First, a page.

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Seeking Death: 'Suicide Tourism' to Switzerland Doubles

More than 600 people traveled to Switzerland to die between 2008 and 2012, and the numbers doubled over those years, researchers reported Tuesday.

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Many of those choosing to die came from countries with strict laws forbidding voluntary assisted death, Dr. Saskia Gauthier of the Institute of Legal Medicine at the University of Zurich reports in the Journal of Medical Ethics.

This picture taken on July 14, 2009 shows the building of the assisted suicide clinic, Dignitas in Pfaeffikon near Zurich.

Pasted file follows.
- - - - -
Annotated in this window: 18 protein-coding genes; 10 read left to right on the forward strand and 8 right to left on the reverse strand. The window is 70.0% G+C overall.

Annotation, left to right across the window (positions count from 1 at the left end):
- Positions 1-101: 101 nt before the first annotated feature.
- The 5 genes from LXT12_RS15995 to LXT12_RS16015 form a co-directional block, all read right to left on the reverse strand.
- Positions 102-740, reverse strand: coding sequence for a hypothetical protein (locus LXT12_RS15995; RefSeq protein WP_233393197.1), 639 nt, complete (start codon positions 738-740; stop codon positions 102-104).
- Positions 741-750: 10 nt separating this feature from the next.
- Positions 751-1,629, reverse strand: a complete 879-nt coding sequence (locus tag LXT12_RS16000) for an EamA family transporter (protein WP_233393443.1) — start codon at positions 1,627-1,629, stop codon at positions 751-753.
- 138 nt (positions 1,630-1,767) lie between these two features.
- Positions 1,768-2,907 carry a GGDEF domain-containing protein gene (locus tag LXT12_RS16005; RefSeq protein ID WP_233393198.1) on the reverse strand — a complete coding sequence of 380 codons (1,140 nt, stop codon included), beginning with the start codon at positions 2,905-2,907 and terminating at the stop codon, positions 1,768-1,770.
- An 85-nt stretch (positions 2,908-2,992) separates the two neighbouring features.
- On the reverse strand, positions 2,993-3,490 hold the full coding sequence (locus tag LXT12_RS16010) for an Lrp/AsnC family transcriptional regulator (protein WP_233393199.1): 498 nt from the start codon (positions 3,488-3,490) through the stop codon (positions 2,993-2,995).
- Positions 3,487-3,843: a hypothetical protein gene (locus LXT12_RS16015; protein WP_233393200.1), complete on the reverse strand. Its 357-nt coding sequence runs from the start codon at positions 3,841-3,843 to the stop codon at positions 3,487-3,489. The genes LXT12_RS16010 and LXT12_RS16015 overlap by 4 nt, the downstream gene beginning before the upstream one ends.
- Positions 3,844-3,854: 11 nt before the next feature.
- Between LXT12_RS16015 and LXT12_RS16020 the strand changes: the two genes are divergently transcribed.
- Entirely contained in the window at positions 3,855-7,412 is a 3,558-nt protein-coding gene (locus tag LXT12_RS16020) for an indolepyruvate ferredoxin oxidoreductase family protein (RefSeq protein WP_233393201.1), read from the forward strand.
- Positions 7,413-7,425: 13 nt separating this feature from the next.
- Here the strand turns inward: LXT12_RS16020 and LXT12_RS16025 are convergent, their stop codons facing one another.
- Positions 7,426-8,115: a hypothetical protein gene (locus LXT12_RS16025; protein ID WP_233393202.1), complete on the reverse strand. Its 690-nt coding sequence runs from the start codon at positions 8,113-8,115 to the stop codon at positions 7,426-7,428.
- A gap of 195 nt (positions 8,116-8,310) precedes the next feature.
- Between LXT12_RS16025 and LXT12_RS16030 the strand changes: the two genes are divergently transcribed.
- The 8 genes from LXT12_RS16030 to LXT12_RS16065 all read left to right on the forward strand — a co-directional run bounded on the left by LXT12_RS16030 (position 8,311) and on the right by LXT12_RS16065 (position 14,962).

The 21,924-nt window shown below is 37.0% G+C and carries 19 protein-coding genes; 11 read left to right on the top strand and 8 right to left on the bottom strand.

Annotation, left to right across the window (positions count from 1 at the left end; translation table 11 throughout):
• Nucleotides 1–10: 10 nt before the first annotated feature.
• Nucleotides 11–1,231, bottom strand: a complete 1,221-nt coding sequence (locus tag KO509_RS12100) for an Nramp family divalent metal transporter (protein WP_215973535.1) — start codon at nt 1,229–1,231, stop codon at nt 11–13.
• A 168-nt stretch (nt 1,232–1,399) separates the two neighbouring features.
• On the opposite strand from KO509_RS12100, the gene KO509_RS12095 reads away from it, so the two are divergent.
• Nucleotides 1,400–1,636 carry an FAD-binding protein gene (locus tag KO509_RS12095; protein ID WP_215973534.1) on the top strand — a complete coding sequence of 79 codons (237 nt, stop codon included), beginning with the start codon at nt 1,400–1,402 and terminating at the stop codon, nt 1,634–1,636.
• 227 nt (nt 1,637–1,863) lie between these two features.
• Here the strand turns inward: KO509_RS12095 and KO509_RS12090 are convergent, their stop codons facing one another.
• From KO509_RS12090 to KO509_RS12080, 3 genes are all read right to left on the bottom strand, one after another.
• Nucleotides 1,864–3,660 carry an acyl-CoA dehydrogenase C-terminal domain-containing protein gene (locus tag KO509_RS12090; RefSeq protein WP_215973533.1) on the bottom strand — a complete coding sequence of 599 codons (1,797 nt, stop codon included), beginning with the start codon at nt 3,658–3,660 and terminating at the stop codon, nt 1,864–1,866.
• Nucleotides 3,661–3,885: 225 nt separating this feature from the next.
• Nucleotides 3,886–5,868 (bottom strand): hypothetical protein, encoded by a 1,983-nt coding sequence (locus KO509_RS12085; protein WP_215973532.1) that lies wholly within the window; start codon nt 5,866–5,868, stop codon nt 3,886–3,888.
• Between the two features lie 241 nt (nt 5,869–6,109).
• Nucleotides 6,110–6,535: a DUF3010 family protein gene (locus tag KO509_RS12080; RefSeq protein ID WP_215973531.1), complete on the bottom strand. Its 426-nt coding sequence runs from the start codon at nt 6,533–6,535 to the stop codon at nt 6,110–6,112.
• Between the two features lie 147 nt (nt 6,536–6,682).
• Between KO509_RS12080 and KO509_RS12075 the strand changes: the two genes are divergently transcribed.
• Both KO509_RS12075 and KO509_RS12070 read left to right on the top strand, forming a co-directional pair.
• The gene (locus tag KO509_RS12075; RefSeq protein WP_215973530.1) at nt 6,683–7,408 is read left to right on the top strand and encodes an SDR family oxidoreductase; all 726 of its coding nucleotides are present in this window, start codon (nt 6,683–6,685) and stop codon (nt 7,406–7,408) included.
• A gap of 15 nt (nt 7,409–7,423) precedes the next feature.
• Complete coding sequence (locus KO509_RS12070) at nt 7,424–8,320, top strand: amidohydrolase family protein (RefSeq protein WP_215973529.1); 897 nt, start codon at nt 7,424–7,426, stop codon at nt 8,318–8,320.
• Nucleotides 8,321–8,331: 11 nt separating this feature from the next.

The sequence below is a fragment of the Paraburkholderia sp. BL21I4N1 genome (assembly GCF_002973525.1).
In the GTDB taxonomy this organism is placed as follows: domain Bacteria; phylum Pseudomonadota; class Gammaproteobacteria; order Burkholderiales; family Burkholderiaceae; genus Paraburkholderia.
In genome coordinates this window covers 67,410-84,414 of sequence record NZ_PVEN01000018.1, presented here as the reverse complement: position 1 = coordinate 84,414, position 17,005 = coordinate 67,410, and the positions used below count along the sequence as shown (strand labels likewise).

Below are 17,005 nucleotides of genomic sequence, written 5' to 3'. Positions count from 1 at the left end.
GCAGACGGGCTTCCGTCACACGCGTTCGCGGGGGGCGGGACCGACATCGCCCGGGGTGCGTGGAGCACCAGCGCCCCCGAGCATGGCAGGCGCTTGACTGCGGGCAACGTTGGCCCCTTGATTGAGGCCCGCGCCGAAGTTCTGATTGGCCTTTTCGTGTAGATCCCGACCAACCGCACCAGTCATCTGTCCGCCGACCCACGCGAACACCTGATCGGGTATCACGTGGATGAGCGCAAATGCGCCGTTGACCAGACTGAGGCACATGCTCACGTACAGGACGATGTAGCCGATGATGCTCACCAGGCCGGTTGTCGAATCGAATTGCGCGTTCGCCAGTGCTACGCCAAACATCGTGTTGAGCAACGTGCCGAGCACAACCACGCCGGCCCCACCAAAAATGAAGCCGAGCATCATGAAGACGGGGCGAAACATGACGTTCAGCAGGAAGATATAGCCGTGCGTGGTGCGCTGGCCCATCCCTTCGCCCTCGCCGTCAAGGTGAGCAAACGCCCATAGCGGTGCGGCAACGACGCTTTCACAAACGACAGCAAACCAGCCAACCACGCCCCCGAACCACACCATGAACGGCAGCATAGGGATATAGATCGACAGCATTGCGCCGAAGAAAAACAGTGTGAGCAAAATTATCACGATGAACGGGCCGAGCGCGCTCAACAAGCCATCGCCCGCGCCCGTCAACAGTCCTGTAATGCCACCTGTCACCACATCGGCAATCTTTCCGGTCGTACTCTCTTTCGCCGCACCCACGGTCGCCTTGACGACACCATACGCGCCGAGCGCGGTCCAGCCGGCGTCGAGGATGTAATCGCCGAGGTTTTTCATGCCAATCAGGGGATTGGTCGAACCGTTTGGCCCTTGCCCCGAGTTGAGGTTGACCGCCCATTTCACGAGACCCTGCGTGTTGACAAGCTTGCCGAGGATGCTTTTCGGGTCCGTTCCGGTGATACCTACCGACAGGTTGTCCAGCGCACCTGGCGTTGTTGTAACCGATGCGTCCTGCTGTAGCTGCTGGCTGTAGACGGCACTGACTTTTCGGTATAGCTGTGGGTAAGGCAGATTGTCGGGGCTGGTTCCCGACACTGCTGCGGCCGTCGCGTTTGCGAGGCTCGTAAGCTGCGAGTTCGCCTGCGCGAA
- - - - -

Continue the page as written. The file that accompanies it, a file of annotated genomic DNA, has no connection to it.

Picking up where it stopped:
Derungs | AFP | Getty Images
This picture taken on July 14, 2009 shows the building of the assisted suicide clinic, Dignitas in Pfaeffikon near Zurich.

"While assisted suicide is strictly restricted in many countries, it is not clearly regulated by law in Switzerland. This imbalance leads to an influx of people—'suicide tourists'—coming to Switzerland," Gauthier wrote.

Gauthier identified 611 cases of people, ranging in age from 23 to 97, who came to Switzerland to organize their own deaths with the help of "right to die" groups such as Dignitas.

"The main reasons were neurological disease (47 percent), followed by cancer (37 percent), rheumatic and cardiovascular disease," Gauthier writes.

Most came from Germany and Britain but the number of Italians coming ballooned from four in 2009 to 22 in 2012, while the numbers from France nearly tripled from seven in 2009 to 19 in 2012.

By Maggie Fox, NBC News

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